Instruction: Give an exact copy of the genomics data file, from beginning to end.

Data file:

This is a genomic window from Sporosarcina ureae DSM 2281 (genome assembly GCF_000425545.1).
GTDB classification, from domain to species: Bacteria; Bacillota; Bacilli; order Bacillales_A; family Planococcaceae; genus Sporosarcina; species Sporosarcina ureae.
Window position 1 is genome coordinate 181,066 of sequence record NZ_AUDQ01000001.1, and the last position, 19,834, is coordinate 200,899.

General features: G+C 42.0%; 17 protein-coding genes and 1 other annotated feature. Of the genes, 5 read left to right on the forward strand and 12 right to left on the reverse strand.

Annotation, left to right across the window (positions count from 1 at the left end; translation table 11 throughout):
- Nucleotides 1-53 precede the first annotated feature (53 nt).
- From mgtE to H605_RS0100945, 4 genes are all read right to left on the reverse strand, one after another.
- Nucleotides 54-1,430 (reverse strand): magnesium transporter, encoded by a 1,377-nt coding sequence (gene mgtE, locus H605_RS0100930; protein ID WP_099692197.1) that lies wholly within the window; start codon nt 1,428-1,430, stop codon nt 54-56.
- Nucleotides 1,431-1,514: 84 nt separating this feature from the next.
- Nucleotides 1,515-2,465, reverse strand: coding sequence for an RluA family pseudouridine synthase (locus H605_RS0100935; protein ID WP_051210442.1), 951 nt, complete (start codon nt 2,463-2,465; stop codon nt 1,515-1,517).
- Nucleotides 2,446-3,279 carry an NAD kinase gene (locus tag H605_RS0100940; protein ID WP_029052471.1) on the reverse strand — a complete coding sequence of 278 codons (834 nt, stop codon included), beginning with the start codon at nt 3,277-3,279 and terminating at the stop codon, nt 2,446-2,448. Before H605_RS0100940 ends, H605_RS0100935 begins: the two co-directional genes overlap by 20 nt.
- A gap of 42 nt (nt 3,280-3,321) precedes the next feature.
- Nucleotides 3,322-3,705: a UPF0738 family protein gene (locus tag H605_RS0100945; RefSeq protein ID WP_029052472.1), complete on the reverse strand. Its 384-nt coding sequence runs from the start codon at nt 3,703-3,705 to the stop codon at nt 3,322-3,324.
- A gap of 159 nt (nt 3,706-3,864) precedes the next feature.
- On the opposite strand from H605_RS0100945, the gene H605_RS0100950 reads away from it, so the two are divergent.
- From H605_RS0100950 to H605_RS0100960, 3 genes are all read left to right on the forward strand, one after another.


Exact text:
This is a genomic window from Sporosarcina ureae DSM 2281 (genome assembly GCF_000425545.1).
GTDB classification, from domain to species: Bacteria; Bacillota; Bacilli; order Bacillales_A; family Planococcaceae; genus Sporosarcina; species Sporosarcina ureae.
Window position 1 is genome coordinate 181,066 of sequence record NZ_AUDQ01000001.1, and the last position, 19,834, is coordinate 200,899.

General features: G+C 42.0%; 17 protein-coding genes and 1 other annotated feature. Of the genes, 5 read left to right on the forward strand and 12 right to left on the reverse strand.

Annotation, left to right across the window (positions count from 1 at the left end; translation table 11 throughout):
- Nucleotides 1-53 precede the first annotated feature (53 nt).
- From mgtE to H605_RS0100945, 4 genes are all read right to left on the reverse strand, one after another.
- Nucleotides 54-1,430 (reverse strand): magnesium transporter, encoded by a 1,377-nt coding sequence (gene mgtE, locus H605_RS0100930; protein ID WP_099692197.1) that lies wholly within the window; start codon nt 1,428-1,430, stop codon nt 54-56.
- Nucleotides 1,431-1,514: 84 nt separating this feature from the next.
- Nucleotides 1,515-2,465, reverse strand: coding sequence for an RluA family pseudouridine synthase (locus H605_RS0100935; protein ID WP_051210442.1), 951 nt, complete (start codon nt 2,463-2,465; stop codon nt 1,515-1,517).
- Nucleotides 2,446-3,279 carry an NAD kinase gene (locus tag H605_RS0100940; protein ID WP_029052471.1) on the reverse strand — a complete coding sequence of 278 codons (834 nt, stop codon included), beginning with the start codon at nt 3,277-3,279 and terminating at the stop codon, nt 2,446-2,448. Before H605_RS0100940 ends, H605_RS0100935 begins: the two co-directional genes overlap by 20 nt.
- A gap of 42 nt (nt 3,280-3,321) precedes the next feature.
- Nucleotides 3,322-3,705: a UPF0738 family protein gene (locus tag H605_RS0100945; RefSeq protein ID WP_029052472.1), complete on the reverse strand. Its 384-nt coding sequence runs from the start codon at nt 3,703-3,705 to the stop codon at nt 3,322-3,324.
- A gap of 159 nt (nt 3,706-3,864) precedes the next feature.
- On the opposite strand from H605_RS0100945, the gene H605_RS0100950 reads away from it, so the two are divergent.
- From H605_RS0100950 to H605_RS0100960, 3 genes are all read left to right on the forward strand, one after another.